25                result = result * base % modulus;
26            }
27            exponent >>= 1;
28            base = base * base % modulus;
29        }
30        return result;
31    }
32
33    // Method to compute the combination (n choose k) under modulus
34    public static long combination(int n, int k) {
35        return (factorialArray[n] * inverseArray[k] % MOD) * inverseArray[n - k] % MOD;
36    }
37
38    // Method to count the number of good subsequences in the string s
39    public int countGoodSubsequences(String s) {
40        // Count array for each character with a maximum value tracker
41        int[] characterCount = new int[26];
42        int maxCount = 1;
43      
44        // Calculate character counts and find the max count
45        for (int i = 0; i < s.length(); ++i) {
46            maxCount = Math.max(maxCount, ++characterCount[s.charAt(i) - 'a']);
47        }
48      
49        // Initialize the answer value which will be the final count
50        long answer = 0;
51      
52        // Iterate over all possible subsequence lengths
53        for (int i = 1; i <= maxCount; ++i) {
54            long countForLength = 1;
55            for (int j = 0; j < 26; ++j) {
56                if (characterCount[j] >= i) {
57                    countForLength = countForLength * (combination(characterCount[j], i) + 1) % MOD;
58                }
59            }
60            // Subtract 1 because we are excluding the empty subsequence
61            answer = (answer + countForLength - 1) % MOD;
62        }
63      
64        // Return the result after casting to int
65        return (int) answer;
66    }
67}
68
1#include <bits/stdc++.h>
2using namespace std;
3
4class Solution {
5    // Constants for MOD value and the pre-calculated array size
6    static const int ARRAY_SIZE = 10001;
7    static const int MOD = 1000000007;
8
9    // Pre-calculated factorial and modular multiplicative inverse arrays
10    static long long factorialArray[ARRAY_SIZE];
11    static long long inverseArray[ARRAY_SIZE];
12
13    // Static initializer block for pre-calculation of factorials and their inverses
14    static void initialize() {
15        factorialArray[0] = 1;
16        inverseArray[0] = 1;
17        for (int i = 1; i < ARRAY_SIZE; ++i) {
18            factorialArray[i] = factorialArray[i - 1] * i % MOD;
19            inverseArray[i] = quickModularInverse(factorialArray[i], MOD - 2);
20        }
21    }
22
23    // Method to compute the quick modular inverse using exponentiation
24    static long long quickModularInverse(long long base, long long exponent) {
25        long long result = 1;
26        while (exponent > 0) {
27            if (exponent % 2 == 1) {
28                result = (result * base) % MOD;
29            }
30            base = (base * base) % MOD;
31            exponent /= 2;
32        }
33        return result;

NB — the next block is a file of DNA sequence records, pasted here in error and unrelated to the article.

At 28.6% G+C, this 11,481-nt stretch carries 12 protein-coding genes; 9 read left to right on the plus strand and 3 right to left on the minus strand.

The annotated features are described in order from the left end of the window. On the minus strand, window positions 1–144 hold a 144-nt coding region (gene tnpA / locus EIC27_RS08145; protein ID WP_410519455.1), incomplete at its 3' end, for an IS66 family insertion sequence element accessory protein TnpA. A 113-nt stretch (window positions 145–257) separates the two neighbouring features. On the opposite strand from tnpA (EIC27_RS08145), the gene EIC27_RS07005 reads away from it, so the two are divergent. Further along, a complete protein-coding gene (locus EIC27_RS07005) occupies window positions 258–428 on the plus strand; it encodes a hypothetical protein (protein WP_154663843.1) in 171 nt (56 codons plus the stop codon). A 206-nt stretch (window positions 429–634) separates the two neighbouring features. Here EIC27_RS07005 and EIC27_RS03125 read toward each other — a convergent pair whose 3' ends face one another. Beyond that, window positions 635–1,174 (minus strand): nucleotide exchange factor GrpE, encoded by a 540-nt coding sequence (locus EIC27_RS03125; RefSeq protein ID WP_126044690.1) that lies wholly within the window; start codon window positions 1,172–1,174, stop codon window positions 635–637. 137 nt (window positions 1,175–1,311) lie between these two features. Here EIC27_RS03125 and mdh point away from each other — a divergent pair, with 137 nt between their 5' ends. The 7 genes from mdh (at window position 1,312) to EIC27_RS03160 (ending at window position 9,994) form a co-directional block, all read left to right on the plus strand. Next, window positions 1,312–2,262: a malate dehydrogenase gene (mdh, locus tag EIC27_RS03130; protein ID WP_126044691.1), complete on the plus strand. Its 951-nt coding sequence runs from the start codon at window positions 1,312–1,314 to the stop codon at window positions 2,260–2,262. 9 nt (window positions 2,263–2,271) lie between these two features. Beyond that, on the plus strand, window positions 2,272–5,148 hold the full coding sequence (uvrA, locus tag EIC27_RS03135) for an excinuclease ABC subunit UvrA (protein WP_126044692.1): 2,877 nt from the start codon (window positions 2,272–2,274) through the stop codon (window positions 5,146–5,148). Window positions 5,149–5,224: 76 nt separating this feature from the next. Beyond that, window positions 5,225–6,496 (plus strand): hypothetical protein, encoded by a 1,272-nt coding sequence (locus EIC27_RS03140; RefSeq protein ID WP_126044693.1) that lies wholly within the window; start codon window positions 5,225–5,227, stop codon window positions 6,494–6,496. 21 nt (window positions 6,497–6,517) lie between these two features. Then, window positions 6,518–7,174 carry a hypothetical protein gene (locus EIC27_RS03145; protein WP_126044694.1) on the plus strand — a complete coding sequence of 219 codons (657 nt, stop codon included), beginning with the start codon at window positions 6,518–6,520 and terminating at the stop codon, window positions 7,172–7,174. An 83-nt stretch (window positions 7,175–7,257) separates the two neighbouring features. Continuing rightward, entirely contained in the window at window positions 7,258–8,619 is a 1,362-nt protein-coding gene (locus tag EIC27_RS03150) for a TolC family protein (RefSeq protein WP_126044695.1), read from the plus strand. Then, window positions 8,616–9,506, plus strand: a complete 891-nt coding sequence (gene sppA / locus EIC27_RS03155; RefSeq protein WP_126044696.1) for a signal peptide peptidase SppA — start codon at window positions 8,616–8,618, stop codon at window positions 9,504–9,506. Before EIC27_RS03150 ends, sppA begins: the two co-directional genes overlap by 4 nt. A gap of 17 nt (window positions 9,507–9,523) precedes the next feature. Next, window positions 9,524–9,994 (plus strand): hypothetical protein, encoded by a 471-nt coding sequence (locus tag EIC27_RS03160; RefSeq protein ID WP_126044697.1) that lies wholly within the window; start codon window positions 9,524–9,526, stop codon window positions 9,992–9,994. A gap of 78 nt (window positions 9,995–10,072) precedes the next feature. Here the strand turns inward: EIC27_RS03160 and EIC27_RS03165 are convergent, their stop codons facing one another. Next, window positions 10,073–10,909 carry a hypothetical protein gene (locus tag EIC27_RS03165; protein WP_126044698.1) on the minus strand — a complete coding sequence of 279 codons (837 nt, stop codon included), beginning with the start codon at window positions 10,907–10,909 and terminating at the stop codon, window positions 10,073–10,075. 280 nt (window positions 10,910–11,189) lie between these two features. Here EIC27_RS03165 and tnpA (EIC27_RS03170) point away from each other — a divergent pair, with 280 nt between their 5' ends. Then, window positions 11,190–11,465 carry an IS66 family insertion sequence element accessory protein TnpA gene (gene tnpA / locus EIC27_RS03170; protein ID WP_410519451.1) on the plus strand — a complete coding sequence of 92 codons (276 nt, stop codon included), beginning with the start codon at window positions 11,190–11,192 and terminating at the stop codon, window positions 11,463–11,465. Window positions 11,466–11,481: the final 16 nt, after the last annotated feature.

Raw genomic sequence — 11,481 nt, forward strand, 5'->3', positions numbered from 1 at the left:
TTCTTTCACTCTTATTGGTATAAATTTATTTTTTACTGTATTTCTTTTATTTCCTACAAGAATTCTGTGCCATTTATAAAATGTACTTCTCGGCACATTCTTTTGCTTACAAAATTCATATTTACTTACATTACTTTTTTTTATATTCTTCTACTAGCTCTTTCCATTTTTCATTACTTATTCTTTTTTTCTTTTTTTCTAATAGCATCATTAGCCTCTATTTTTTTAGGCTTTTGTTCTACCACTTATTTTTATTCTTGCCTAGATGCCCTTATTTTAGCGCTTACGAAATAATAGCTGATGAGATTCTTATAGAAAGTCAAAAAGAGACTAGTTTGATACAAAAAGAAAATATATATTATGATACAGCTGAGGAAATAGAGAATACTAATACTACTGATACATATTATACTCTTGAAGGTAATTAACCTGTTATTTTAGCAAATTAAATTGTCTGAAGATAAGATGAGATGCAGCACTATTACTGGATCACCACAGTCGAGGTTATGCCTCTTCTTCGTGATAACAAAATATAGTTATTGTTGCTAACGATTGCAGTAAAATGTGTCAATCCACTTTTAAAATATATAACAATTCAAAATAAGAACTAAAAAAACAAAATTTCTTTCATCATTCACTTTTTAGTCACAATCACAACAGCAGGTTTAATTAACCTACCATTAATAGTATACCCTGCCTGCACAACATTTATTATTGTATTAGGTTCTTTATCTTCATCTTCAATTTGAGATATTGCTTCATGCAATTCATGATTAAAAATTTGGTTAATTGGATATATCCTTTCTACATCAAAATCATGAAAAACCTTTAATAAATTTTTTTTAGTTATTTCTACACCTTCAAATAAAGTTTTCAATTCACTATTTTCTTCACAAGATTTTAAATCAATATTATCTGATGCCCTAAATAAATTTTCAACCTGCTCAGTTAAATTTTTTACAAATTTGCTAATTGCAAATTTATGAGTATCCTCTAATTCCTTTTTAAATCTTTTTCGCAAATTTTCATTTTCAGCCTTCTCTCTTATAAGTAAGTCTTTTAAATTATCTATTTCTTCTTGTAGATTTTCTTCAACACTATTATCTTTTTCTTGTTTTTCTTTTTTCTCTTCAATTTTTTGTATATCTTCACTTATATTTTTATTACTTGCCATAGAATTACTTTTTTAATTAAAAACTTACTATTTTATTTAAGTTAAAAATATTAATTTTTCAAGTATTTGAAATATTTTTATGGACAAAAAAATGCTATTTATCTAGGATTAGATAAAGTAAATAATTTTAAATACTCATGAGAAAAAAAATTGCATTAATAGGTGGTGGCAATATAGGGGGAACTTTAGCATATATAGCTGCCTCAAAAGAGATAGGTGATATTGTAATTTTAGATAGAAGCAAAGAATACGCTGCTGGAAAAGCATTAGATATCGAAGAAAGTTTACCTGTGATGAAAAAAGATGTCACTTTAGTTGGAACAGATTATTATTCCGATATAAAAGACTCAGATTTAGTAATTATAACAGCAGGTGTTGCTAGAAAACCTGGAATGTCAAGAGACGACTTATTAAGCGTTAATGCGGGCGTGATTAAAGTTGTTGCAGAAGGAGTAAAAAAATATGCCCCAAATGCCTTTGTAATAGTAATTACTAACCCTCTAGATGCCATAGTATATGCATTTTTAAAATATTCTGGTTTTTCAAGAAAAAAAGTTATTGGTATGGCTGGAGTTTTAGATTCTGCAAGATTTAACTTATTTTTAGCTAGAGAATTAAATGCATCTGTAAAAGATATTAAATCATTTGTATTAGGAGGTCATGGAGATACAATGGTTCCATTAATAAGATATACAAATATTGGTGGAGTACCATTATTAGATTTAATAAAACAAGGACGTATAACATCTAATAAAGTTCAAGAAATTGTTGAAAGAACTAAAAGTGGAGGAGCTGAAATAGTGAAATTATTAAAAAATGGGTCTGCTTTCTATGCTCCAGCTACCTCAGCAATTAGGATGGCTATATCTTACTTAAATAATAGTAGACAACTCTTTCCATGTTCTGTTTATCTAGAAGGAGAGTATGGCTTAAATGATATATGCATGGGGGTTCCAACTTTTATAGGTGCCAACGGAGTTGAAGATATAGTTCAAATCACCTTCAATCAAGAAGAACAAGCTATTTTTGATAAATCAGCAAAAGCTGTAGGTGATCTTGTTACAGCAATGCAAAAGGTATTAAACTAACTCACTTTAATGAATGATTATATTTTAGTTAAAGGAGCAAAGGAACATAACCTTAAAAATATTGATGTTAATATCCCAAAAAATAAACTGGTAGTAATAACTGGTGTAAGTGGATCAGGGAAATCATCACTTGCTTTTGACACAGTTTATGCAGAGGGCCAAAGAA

34    }
35
36    // Method to compute the combination (n choose k) under modulus
37    static long long combination(int n, int k) {
38        return ((factorialArray[n] * inverseArray[k]) % MOD) * inverseArray[n - k] % MOD;
39    }
40
41public:
42    // Method to count the number of good subsequences in the string s
43    int countGoodSubsequences(string s) {
44        // Initialize our static arrays
45        static bool initialized = false;
46        if (!initialized) {
47            initialize();
48            initialized = true;
49        }
50      
51        // Count array for each character with a maximum value tracker
52        vector<int> characterCount(26, 0);
53        int maxCount = 1;
54      
55        // Calculate character counts and find the max count
56        for (char c : s) {
57            maxCount = max(maxCount, ++characterCount[c - 'a']);
58        }
59      
60        // Initialize the answer value which will be the final count
61        long long answer = 0;
62      
63        // Iterate over all possible subsequence lengths
64        for (int i = 1; i <= maxCount; ++i) {
65            long long countForLength = 1;
66            for (int j = 0; j < 26; ++j) {
67                if (characterCount[j] >= i) {
68                    countForLength = countForLength * (combination(characterCount[j], i) + 1) % MOD;
69                }
70            }
71            // Subtract 1 because we are excluding the empty subsequence
72            answer = (answer + countForLength - 1) % MOD;
73        }
74      
75        // Return the result after casting to int
76        return static_cast<int>(answer);
77    }
78};
79
80long long Solution::factorialArray[Solution::ARRAY_SIZE];
81long long Solution::inverseArray[Solution::ARRAY_SIZE];
82
83// Main function for demonstrational purpose
84int main() {
85    Solution solver;
86    string s = "abcabc";
87    cout << solver.countGoodSubsequences(s) << endl;
88    return 0;
89}
90
1// Constants for MOD value and the pre-calculated array size
2const ARRAY_SIZE: number = 10001;
3const MOD: number = 1000000007;
4